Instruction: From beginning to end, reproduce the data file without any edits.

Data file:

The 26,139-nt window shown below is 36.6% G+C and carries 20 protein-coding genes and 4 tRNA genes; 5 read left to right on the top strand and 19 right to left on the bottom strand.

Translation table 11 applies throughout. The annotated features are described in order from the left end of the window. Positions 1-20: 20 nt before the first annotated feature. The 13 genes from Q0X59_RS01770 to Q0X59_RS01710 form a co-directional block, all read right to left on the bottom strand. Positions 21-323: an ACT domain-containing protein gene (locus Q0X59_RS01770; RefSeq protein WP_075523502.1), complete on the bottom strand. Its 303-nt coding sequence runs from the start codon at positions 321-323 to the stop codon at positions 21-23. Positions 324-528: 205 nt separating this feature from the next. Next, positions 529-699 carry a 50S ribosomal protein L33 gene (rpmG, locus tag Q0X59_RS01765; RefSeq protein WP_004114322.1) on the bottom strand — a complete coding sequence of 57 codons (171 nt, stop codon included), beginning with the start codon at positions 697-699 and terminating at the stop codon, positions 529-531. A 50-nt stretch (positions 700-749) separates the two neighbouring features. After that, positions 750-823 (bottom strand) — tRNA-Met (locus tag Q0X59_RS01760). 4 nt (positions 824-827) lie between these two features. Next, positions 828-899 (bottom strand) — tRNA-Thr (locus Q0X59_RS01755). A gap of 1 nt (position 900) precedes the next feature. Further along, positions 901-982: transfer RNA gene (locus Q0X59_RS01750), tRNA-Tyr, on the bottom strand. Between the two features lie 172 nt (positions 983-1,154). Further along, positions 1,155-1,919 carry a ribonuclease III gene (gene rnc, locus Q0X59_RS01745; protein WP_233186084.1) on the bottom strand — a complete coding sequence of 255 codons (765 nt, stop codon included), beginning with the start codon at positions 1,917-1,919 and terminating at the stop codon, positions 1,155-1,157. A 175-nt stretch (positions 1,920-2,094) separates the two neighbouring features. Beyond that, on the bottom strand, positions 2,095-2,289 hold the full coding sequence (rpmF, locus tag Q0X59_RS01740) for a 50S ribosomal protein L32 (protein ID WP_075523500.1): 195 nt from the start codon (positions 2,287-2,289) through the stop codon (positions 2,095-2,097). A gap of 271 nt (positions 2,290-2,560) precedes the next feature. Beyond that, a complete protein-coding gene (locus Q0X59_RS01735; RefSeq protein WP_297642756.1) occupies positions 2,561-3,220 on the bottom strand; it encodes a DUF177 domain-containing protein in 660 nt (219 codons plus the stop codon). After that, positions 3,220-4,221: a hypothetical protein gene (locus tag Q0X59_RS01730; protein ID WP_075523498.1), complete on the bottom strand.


The 26,139-nt window shown below is 36.6% G+C and carries 20 protein-coding genes and 4 tRNA genes; 5 read left to right on the top strand and 19 right to left on the bottom strand.

Translation table 11 applies throughout. The annotated features are described in order from the left end of the window. Positions 1-20: 20 nt before the first annotated feature. The 13 genes from Q0X59_RS01770 to Q0X59_RS01710 form a co-directional block, all read right to left on the bottom strand. Positions 21-323: an ACT domain-containing protein gene (locus Q0X59_RS01770; RefSeq protein WP_075523502.1), complete on the bottom strand. Its 303-nt coding sequence runs from the start codon at positions 321-323 to the stop codon at positions 21-23. Positions 324-528: 205 nt separating this feature from the next. Next, positions 529-699 carry a 50S ribosomal protein L33 gene (rpmG, locus tag Q0X59_RS01765; RefSeq protein WP_004114322.1) on the bottom strand — a complete coding sequence of 57 codons (171 nt, stop codon included), beginning with the start codon at positions 697-699 and terminating at the stop codon, positions 529-531. A 50-nt stretch (positions 700-749) separates the two neighbouring features. After that, positions 750-823 (bottom strand) — tRNA-Met (locus tag Q0X59_RS01760). 4 nt (positions 824-827) lie between these two features. Next, positions 828-899 (bottom strand) — tRNA-Thr (locus Q0X59_RS01755). A gap of 1 nt (position 900) precedes the next feature. Further along, positions 901-982: transfer RNA gene (locus Q0X59_RS01750), tRNA-Tyr, on the bottom strand. Between the two features lie 172 nt (positions 983-1,154). Further along, positions 1,155-1,919 carry a ribonuclease III gene (gene rnc, locus Q0X59_RS01745; protein WP_233186084.1) on the bottom strand — a complete coding sequence of 255 codons (765 nt, stop codon included), beginning with the start codon at positions 1,917-1,919 and terminating at the stop codon, positions 1,155-1,157. A 175-nt stretch (positions 1,920-2,094) separates the two neighbouring features. Beyond that, on the bottom strand, positions 2,095-2,289 hold the full coding sequence (rpmF, locus tag Q0X59_RS01740) for a 50S ribosomal protein L32 (protein ID WP_075523500.1): 195 nt from the start codon (positions 2,287-2,289) through the stop codon (positions 2,095-2,097). A gap of 271 nt (positions 2,290-2,560) precedes the next feature. Beyond that, a complete protein-coding gene (locus Q0X59_RS01735; RefSeq protein WP_297642756.1) occupies positions 2,561-3,220 on the bottom strand; it encodes a DUF177 domain-containing protein in 660 nt (219 codons plus the stop codon). After that, positions 3,220-4,221: a hypothetical protein gene (locus tag Q0X59_RS01730; protein ID WP_075523498.1), complete on the bottom strand.